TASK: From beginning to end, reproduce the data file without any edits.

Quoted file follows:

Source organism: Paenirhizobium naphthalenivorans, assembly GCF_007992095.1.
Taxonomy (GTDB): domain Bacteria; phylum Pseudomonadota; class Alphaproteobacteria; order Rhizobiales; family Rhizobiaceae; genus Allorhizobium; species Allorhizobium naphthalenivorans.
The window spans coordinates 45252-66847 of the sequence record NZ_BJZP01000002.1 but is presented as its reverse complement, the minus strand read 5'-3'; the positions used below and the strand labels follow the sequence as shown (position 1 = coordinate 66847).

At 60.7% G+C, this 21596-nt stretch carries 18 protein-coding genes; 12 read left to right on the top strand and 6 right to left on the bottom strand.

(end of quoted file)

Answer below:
Source organism: Paenirhizobium naphthalenivorans, assembly GCF_007992095.1.
Taxonomy (GTDB): domain Bacteria; phylum Pseudomonadota; class Alphaproteobacteria; order Rhizobiales; family Rhizobiaceae; genus Allorhizobium; species Allorhizobium naphthalenivorans.
The window spans coordinates 45252-66847 of the sequence record NZ_BJZP01000002.1 but is presented as its reverse complement, the minus strand read 5'-3'; the positions used below and the strand labels follow the sequence as shown (position 1 = coordinate 66847).

At 60.7% G+C, this 21596-nt stretch carries 18 protein-coding genes; 12 read left to right on the top strand and 6 right to left on the bottom strand.